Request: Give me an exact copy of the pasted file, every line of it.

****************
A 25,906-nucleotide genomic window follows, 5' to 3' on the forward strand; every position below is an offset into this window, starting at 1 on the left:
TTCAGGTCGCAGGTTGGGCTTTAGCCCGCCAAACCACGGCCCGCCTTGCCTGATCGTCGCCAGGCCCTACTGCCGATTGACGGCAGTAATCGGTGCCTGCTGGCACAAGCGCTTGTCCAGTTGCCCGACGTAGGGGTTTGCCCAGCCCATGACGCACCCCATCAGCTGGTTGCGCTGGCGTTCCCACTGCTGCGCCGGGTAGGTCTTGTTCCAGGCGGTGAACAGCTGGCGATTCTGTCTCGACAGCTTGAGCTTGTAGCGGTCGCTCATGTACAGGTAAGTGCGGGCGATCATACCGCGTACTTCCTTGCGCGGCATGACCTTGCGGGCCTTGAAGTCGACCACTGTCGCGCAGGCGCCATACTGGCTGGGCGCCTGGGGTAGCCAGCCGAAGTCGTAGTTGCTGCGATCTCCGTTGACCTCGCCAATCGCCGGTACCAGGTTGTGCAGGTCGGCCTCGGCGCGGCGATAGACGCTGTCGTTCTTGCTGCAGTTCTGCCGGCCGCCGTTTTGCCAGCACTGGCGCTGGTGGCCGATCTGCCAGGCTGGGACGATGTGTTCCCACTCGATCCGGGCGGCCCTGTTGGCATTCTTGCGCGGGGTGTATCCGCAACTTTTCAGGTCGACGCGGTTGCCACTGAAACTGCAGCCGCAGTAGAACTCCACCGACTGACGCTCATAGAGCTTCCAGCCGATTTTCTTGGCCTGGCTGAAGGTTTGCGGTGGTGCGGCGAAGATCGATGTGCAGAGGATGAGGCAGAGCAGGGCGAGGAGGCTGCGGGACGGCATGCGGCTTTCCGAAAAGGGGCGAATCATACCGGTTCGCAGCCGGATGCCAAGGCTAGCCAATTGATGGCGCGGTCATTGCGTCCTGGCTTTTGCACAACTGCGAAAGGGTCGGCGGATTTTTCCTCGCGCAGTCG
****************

A 25,906-nucleotide genomic window follows, 5' to 3' on the forward strand; every position below is an offset into this window, starting at 1 on the left:
TTCAGGTCGCAGGTTGGGCTTTAGCCCGCCAAACCACGGCCCGCCTTGCCTGATCGTCGCCAGGCCCTACTGCCGATTGACGGCAGTAATCGGTGCCTGCTGGCACAAGCGCTTGTCCAGTTGCCCGACGTAGGGGTTTGCCCAGCCCATGACGCACCCCATCAGCTGGTTGCGCTGGCGTTCCCACTGCTGCGCCGGGTAGGTCTTGTTCCAGGCGGTGAACAGCTGGCGATTCTGTCTCGACAGCTTGAGCTTGTAGCGGTCGCTCATGTACAGGTAAGTGCGGGCGATCATACCGCGTACTTCCTTGCGCGGCATGACCTTGCGGGCCTTGAAGTCGACCACTGTCGCGCAGGCGCCATACTGGCTGGGCGCCTGGGGTAGCCAGCCGAAGTCGTAGTTGCTGCGATCTCCGTTGACCTCGCCAATCGCCGGTACCAGGTTGTGCAGGTCGGCCTCGGCGCGGCGATAGACGCTGTCGTTCTTGCTGCAGTTCTGCCGGCCGCCGTTTTGCCAGCACTGGCGCTGGTGGCCGATCTGCCAGGCTGGGACGATGTGTTCCCACTCGATCCGGGCGGCCCTGTTGGCATTCTTGCGCGGGGTGTATCCGCAACTTTTCAGGTCGACGCGGTTGCCACTGAAACTGCAGCCGCAGTAGAACTCCACCGACTGACGCTCATAGAGCTTCCAGCCGATTTTCTTGGCCTGGCTGAAGGTTTGCGGTGGTGCGGCGAAGATCGATGTGCAGAGGATGAGGCAGAGCAGGGCGAGGAGGCTGCGGGACGGCATGCGGCTTTCCGAAAAGGGGCGAATCATACCGGTTCGCAGCCGGATGCCAAGGCTAGCCAATTGATGGCGCGGTCATTGCGTCCTGGCTTTTGCACAACTGCGAAAGGGTCGGCGGATTTTTCCTCGCGCAGTCG